American fast food chain KFC is working toward creating the “world’s first laboratory-produced chicken nuggets,” according to a company press release. They won’t technically be vegetarian, unlike some other lab-grown meats, because they will include actual chicken cells.
To create this “meat of the future,” the chain is partnering with Russian startup 3D Bioprinting Solutions to use “chicken cells and plant material” to print nuggets layer by layer. The approach is more ethically and environmentally sound, KFC claims, as it reduces the need for farming animals.
Invitro, a 3D Bioprinting Solutions, creates multifunctional 3D printers including bioprinters that are able to produce tissue and organ-based products. Founded in 2013 by Russia’s largest private medical company, the firm’s 3D printer was tested to print human cartilage tissue and a rodent thyroid gland aboard the International Space Station (ISS) in 2018.
Back here on Earth, the company is focusing on 3D-printed, lab-grown chicken nuggets. KFC and the Moscow-based company will aim to create cell-based chicken “as close as possible in both taste and appearance” to the restaurant’s original product while remaining environmentally friendly.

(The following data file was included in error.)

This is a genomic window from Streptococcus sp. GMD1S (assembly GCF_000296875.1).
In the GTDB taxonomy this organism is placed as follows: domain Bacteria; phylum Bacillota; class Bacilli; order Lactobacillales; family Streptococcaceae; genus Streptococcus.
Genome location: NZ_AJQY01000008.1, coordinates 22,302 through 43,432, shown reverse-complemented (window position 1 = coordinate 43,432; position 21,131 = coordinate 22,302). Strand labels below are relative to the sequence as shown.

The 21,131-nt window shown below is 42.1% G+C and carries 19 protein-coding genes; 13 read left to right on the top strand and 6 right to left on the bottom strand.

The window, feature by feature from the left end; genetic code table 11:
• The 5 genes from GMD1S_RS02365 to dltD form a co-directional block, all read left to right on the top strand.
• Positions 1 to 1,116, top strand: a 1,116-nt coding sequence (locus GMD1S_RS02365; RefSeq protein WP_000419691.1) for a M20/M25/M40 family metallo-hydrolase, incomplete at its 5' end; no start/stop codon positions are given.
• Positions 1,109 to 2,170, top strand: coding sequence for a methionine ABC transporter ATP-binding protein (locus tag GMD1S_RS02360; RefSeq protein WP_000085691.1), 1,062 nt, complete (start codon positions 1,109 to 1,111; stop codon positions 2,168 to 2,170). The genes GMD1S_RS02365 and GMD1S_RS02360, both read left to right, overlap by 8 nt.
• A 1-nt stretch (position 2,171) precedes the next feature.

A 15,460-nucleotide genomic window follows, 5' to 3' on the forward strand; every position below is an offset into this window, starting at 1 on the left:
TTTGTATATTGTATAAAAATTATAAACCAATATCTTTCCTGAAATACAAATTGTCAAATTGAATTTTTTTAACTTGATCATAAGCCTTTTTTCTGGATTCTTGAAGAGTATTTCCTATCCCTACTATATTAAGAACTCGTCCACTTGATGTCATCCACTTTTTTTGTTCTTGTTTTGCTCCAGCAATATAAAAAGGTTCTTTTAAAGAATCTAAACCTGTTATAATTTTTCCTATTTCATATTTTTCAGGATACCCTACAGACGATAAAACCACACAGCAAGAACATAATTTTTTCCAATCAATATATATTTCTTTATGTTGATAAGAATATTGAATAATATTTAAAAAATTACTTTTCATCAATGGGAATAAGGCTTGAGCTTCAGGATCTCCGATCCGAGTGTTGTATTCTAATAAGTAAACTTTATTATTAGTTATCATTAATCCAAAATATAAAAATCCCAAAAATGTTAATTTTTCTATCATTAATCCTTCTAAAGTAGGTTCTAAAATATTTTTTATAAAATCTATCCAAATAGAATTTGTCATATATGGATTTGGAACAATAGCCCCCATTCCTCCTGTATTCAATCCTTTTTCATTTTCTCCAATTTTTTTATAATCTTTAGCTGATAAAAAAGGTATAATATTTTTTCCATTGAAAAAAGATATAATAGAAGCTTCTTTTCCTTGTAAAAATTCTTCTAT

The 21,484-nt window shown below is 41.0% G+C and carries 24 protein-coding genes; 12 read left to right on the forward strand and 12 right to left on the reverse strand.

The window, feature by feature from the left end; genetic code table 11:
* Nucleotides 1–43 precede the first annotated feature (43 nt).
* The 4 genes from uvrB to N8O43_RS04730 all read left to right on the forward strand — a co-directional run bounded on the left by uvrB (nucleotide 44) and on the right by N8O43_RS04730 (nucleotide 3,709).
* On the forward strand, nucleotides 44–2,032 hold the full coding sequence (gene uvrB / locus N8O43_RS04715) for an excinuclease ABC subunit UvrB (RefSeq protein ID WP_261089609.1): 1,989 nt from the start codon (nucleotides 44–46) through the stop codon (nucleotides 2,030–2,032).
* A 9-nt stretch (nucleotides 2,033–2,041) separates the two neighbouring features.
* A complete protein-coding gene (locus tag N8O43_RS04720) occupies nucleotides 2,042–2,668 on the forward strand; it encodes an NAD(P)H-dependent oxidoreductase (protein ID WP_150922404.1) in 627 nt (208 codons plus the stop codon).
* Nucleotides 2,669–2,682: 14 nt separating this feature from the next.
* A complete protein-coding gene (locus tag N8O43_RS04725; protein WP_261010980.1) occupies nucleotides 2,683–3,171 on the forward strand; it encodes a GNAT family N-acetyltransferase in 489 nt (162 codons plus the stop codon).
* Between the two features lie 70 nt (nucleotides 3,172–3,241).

KFC began exploring 3D printing as a means to produce the “meat of the future.” Prompted by “the need to develop more environmentally friendly methods of food production,” KFC wanted to cater to rising consumer demand for alternatives to traditional meat.
The laboratory-produced chicken nuggets will be made up of tissues grown from chicken cells combined with plant material to replicate the taste and texture of typical chicken. The bio-printed meat will then be spiced and breaded “to achieve the signature KFC taste,” the food chain said.
KFC has already demonstrated its need to innovate with the upcoming US launch of its plant-based ‘fried chicken’ developed by Beyond Meat, a company that produces and markets plant-based alternatives to meat.
The mass production of lab-grown food is a challenging prospect, but due to environmental and animal welfare concerns of raising livestock and poultry to cater to meat demand, the idea is being widely explored.
Producing so-called cultured meat to replace farming of pigs, sheep and cows could cut greenhouse gases by up to 96 percent, according to a 2011 study. Researchers also estimate that the production of cultured meat could eventually require 45 percent less energy, 96 percent lower water use and 99 percent lower land use than conventional animal agriculture.
Poultry would take more energy to produce in this way, but require far less water and land than traditional chicken rearing.